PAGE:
“We are skilled communicators and I don’t know why we are forcing ourselves into this unnatural, rigid structure to make decisions!”
This was the feedback from one of the team after our first Governance Meeting last week. The comment echoes the frustrations at the beginning of Harvard Business Review article ‘Beyond the Holacracy Hype’. The authors describe the progress and challenges that Zappos is making, and this made me reflect on our journey so far.
Although the discomfort and frustration my colleague expressed was clear, there were several other team members who commented favourably on the meeting structure:
“I like the way that we hear from everyone in a focused way without general conversation.”
Jo, who facilitated the meeting, reminded us of the reassuring quote in the Holacracy book by Brian J Robertson stating that this level of frustration is part of the process of learning the language and process of Holacracy (but don’t get our speech and language therapist started on the inaccessible language!)
Reading the HBR article made me pause to reflect on our experience of Holacracy so far, since we implemented the change towards teal in March. Five of us are training to be Holacracy practitioners, and we have fortnightly coaching sessions with an experienced consultant to enable us to implement practices both thoughtfully and correctly. I don’t expect us to implement the whole Holacracy process, and we have not adopted the constitution. However, I think the tactical and governance meeting processes are powerful and efficient, and we have introduced these, and the clear description of roles. From talking to the people who deliver Holacracy training in the UK, it is not designed as a pick and mix approach; there is no ‘Holacracy lite’, yet the HBR article concludes with:
“Most organizations, particularly large corporations, should adopt these techniques in part, not in whole. We’d be surprised if more than 20% of the Global 1000 looked “teal” in 2030, to use Frederic Laloux’s term for “whole,” evolutionary, self-managing organizations. But we’d also be surprised if more than 20% didn’t significantly draw on some of the techniques within their corporate frameworks.”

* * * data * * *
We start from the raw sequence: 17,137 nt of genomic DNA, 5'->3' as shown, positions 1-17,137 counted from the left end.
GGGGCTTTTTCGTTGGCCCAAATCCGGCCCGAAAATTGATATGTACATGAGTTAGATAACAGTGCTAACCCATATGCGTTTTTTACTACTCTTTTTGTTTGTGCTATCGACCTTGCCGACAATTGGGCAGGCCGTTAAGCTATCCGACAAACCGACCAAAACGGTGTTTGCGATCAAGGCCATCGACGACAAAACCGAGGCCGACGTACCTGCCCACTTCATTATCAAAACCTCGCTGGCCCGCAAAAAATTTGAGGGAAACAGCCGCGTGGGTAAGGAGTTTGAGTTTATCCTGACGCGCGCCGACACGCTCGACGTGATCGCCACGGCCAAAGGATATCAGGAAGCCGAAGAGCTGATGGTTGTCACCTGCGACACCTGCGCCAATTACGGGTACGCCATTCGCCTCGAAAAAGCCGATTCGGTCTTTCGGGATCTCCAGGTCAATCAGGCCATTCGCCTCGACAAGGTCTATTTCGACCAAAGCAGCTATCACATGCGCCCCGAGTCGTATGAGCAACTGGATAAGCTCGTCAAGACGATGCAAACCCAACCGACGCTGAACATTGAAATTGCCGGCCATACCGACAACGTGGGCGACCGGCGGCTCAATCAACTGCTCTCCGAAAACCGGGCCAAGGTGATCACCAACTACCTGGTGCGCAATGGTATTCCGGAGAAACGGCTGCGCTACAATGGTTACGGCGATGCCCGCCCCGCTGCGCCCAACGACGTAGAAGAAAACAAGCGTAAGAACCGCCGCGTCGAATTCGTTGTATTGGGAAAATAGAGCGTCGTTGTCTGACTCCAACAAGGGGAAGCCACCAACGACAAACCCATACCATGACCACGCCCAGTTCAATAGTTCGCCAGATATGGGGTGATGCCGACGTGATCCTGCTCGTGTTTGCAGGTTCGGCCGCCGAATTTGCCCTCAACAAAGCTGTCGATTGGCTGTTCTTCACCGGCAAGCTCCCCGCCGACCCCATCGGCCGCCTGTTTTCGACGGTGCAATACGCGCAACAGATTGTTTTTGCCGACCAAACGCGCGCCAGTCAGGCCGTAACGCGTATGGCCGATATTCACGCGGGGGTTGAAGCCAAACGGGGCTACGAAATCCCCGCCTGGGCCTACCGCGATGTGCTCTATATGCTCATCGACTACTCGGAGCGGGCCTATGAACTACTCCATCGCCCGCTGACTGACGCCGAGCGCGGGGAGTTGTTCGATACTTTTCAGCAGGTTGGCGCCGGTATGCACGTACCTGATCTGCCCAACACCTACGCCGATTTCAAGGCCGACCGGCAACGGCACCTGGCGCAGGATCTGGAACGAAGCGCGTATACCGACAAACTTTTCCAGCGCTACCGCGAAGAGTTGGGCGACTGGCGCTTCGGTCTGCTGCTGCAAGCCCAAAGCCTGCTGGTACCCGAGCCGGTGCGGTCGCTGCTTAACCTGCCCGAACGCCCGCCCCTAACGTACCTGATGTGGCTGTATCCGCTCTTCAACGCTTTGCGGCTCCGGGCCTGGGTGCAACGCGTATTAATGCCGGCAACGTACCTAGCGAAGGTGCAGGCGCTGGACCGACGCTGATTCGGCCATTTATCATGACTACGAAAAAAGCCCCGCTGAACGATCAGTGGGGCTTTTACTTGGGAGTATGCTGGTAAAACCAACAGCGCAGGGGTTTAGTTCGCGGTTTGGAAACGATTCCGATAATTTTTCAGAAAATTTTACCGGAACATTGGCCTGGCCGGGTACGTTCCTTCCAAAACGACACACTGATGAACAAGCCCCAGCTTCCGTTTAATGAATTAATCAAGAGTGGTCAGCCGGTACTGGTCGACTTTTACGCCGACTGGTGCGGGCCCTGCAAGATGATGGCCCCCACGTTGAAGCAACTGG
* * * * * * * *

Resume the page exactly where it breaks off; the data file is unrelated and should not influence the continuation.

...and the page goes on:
Holacracy offers one approach to the ‘self-managing’ element of teal. This is what adopting Holacracy looks like ‘in part’ to us.
The structure of teams
In Holacracy teams are called Circles, in other places ‘pods’. In our team we don’t have a term that we are using consistently although sometimes team members refer to them as blobs or jelly beans. I will use the term ‘teams’ here. This is what our new organisational structure looks like.
You can see that several people are in more than one team, and can have multiple roles across different teams, for example Ben contributes both to the Integrated Personal Commissioning Team, as well as the Adult Social Care one. Each of the teams has a lead. The lead does not have any managerial responsibility, or additional authority over resources. Her role is to co-ordinate our contribution, for example, when a programme requires the input from multiple team members.
We are not using the Holcracy roles of lead links and rep links, as this does not feel necessary. As well as being in one or more teams, each team member has a ‘support and challenge’ buddy, usually from a different team. This is instead of a traditional supervision arrangement. The buddies decide how they use their time, and how often they meet. The purpose is that our buddy is our first call for individual support, and a safe place to offer challenge.
The self-managing process
We made the decision to move towards teal in March, and our new ways of working have been emerging since then. We have weekly Tactical Meetings on Fridays via Zoom (video conferencing). Everyone is welcome to attend these and the leads are always present.